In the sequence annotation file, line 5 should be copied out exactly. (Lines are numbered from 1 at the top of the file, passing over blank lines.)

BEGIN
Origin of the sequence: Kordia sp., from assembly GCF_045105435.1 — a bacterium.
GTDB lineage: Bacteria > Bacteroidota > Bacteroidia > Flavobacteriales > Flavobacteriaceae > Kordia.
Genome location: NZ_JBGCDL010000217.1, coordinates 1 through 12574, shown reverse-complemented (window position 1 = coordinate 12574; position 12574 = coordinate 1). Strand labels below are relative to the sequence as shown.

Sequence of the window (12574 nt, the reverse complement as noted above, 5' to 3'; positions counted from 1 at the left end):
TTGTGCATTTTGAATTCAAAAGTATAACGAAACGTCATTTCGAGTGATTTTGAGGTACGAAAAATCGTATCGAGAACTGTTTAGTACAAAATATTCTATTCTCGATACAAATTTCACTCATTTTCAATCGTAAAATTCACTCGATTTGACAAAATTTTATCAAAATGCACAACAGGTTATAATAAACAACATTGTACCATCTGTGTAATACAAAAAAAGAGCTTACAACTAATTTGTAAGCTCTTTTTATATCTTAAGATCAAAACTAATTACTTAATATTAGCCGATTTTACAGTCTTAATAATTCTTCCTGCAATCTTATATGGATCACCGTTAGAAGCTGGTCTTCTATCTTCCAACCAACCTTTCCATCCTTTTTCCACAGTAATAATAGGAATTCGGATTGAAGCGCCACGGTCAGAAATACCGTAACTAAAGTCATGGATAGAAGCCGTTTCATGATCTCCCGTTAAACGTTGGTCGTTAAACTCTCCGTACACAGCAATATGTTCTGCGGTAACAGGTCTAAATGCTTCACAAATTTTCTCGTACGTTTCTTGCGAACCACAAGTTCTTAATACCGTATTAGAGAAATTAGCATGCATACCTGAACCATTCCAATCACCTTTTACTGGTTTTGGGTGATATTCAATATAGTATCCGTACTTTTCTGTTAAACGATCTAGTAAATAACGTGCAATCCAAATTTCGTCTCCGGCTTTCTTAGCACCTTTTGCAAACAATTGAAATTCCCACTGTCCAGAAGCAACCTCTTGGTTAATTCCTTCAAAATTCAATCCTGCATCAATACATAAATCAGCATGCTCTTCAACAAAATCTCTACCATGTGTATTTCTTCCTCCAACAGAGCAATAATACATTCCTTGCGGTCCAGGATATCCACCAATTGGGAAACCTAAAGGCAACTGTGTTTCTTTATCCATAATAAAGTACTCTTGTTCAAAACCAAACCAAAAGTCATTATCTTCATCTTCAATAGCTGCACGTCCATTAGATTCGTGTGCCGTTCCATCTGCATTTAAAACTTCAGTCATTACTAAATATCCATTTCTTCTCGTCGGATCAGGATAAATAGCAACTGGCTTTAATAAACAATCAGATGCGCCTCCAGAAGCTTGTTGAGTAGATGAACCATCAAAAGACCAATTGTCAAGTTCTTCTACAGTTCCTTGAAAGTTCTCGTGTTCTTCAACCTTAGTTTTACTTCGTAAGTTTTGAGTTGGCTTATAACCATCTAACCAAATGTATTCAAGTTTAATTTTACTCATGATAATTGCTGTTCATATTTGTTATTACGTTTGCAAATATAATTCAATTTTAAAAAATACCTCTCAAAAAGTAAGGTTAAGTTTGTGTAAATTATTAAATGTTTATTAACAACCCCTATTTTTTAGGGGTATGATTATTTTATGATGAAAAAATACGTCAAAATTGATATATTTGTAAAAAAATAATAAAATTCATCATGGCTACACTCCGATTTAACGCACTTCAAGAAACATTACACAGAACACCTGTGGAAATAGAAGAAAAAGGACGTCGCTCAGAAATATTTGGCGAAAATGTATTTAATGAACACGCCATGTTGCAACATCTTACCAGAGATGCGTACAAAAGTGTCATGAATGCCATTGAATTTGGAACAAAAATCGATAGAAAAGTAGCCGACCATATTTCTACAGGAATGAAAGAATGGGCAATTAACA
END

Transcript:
TTGTGCATTTTGAATTCAAAAGTATAACGAAACGTCATTTCGAGTGATTTTGAGGTACGAAAAATCGTATCGAGAACTGTTTAGTACAAAATATTCTATTCTCGATACAAATTTCACTCATTTTCAATCGTAAAATTCACTCGATTTGACAAAATTTTATCAAAATGCACAACAGGTTATAATAAACAACATTGTACCATCTGTGTAATACAAAAAAAGAGCTTACAACTAATTTGTAAGCTCTTTTTATATCTTAAGATCAAAACTAATTACTTAATATTAGCCGATTTTACAGTCTTAATAATTCTTCCTGCAATCTTATATGGATCACCGTTAGAAGCTGGTCTTCTATCTTCCAACCAACCTTTCCATCCTTTTTCCACAGTAATAATAGGAATTCGGATTGAAGCGCCACGGTCAGAAATACCGTAACTAAAGTCATGGATAGAAGCCGTTTCATGATCTCCCGTTAAACGTTGGTCGTTAAACTCTCCGTACACAGCAATATGTTCTGCGGTAACAGGTCTAAATGCTTCACAAATTTTCTCGTACGTTTCTTGCGAACCACAAGTTCTTAATACCGTATTAGAGAAATTAGCATGCATACCTGAACCATTCCAATCACCTTTTACTGGTTTTGGGTGATATTCAATATAGTATCCGTACTTTTCTGTTAAACGATCTAGTAAATAACGTGCAATCCAAATTTCGTCTCCGGCTTTCTTAGCACCTTTTGCAAACAATTGAAATTCCCACTGTCCAGAAGCAACCTCTTGGTTAATTCCTTCAAAATTCAATCCTGCATCAATACATAAATCAGCATGCTCTTCAACAAAATCTCTACCATGTGTATTTCTTCCTCCAACAGAGCAATAATACATTCCTTGCGGTCCAGGATATCCACCAATTGGGAAACCTAAAGGCAACTGTGTTTCTTTATCCATAATAAAGTACTCTTGTTCAAAACCAAACCAAAAGTCATTATCTTCATCTTCAATAGCTGCACGTCCATTAGATTCGTGTGCCGTTCCATCTGCATTTAAAACTTCAGTCATTACTAAATATCCATTTCTTCTCGTCGGATCAGGATAAATAGCAACTGGCTTTAATAAACAATCAGATGCGCCTCCAGAAGCTTGTTGAGTAGATGAACCATCAAAAGACCAATTGTCAAGTTCTTCTACAGTTCCTTGAAAGTTCTCGTGTTCTTCAACCTTAGTTTTACTTCGTAAGTTTTGAGTTGGCTTATAACCATCTAACCAAATGTATTCAAGTTTAATTTTACTCATGATAATTGCTGTTCATATTTGTTATTACGTTTGCAAATATAATTCAATTTTAAAAAATACCTCTCAAAAAGTAAGGTTAAGTTTGTGTAAATTATTAAATGTTTATTAACAACCCCTATTTTTTAGGGGTATGATTATTTTATGATGAAAAAATACGTCAAAATTGATATATTTGTAAAAAAATAATAAAATTCATCATGGCTACACTCCGATTTAACGCACTTCAAGAAACATTACACAGAACACCTGTGGAAATAGAAGAAAAAGGACGTCGCTCAGAAATATTTGGCGAAAATGTATTTAATGAACACGCCATGTTGCAACATCTTACCAGAGATGCGTACAAAAGTGTCATGAATGCCATTGAATTTGGAACAAAAATCGATAGAAAAGTAGCCGACCATATTTCTACAGGAATGAAAGAATGGGCAATTAACA